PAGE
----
Updated August 22, 2011 at 11:45 a.m.
Baxter International Inc. (NYSE: BAX) asked a federal court to enforce a ruling against Fresenius Medical Care AG (NYSE:FMS) that awarded Baxter more than $20 million for infringement of a dialysis patent.
"After eight years of litigation that included countless delay tactics by Fresenius to avoid
compensating Baxter for Fresenius’s patent infringement, Baxter can finally enforce this Court’s
judgment for past damages," Baxter’s lawyers wrote in a notice to the court. "Fresenius has avoided its obligation to pay Baxter the past damages award for far too long."
In November 2007, a jury siding with Baxter on the violation of a patent for dialysis machines with touch-screen interfaces awarded $14.3 million in damages, to which a district judge later added nearly $6 million in interest and costs. The award has already accrued about $2.7 million in interest.
The court also granted Baxter a 10 percent royalty on all machines sold before 2009, which could come to a vast sum as Fresenius allegedly sold billion of dollars worth, according to court documents.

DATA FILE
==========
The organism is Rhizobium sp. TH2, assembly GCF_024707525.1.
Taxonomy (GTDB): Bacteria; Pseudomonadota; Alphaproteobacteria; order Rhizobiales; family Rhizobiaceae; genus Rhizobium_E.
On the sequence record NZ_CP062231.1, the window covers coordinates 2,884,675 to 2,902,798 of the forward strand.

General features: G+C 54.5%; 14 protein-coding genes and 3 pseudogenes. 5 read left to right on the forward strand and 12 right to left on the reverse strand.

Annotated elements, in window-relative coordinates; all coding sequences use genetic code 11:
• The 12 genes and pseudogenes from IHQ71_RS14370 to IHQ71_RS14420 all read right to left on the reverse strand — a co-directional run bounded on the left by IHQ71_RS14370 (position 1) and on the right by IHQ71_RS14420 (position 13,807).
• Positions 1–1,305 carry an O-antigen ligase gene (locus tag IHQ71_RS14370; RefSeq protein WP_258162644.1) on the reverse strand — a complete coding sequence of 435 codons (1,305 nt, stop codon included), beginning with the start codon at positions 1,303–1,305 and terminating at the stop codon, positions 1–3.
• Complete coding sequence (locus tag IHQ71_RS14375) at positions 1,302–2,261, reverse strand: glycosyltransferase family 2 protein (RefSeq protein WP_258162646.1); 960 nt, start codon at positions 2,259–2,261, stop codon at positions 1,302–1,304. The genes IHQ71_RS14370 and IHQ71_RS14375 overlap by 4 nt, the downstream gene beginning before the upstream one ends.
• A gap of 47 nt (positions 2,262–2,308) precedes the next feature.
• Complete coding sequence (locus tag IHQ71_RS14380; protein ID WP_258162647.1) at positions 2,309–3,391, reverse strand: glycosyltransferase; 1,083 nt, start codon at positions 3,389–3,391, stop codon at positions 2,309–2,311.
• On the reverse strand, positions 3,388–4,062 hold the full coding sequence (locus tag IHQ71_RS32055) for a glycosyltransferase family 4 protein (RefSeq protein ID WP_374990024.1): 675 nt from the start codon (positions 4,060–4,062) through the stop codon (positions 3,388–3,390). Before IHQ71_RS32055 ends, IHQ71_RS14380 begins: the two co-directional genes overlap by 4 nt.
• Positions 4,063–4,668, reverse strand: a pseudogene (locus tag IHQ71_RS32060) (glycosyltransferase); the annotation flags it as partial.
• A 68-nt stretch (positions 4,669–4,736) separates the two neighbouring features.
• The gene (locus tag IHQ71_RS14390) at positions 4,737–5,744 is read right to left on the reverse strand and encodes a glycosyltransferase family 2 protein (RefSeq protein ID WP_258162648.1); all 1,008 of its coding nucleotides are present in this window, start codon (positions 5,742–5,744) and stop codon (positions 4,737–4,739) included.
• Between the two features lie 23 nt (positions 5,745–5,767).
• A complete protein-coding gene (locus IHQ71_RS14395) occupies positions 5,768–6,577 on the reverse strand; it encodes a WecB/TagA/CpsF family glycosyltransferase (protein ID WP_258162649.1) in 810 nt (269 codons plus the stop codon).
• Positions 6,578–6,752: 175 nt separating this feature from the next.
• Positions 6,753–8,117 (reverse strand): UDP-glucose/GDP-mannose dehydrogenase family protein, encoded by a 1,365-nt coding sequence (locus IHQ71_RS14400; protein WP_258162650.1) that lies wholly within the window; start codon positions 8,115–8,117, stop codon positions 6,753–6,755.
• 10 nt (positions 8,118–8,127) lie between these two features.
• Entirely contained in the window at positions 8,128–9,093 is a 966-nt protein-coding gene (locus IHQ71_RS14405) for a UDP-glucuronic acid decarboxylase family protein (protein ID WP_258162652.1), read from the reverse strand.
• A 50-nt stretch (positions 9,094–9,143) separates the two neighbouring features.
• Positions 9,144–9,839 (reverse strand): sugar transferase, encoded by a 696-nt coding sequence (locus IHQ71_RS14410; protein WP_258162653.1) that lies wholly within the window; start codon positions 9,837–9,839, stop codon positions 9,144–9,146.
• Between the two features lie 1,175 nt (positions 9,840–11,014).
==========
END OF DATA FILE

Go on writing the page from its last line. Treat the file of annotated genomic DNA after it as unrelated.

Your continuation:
Fresenius, which ranked 7th on the MassDevice Big 100 list of the world’s largest medical device companies (Baxter ranked 6th), attempted to take the case before the Supreme Court in April 2010, but was denied twice.
Baxter asked the court to enforce the 2008 ruling and make the judgement, interests and costs orders final so that it can pursue enforcement.
"Fresenius has finally run out of procedural games to avoid payment of the adverse judgment," Baxter’s lawyers wrote.
In a strongly worded riposte emailed to MassDevice, Fresenius said it believes Baxter’s move is “without merit” and will be shot down by the court.
“Baxter’s unusual attempt to try and collect damages before the case is over likely stems from the fact that Baxter’s sole remaining patent, United States No. 5,247,434, (‘the ‘434 patent’) may be cancelled by the United States Patent Office in the near future,” according to the statement, which noted that Baxter is in its fourth round of appeals after USPTO examiners “ruled that the ‘434 patent is invalid and never should have been allowed by the USPTO.”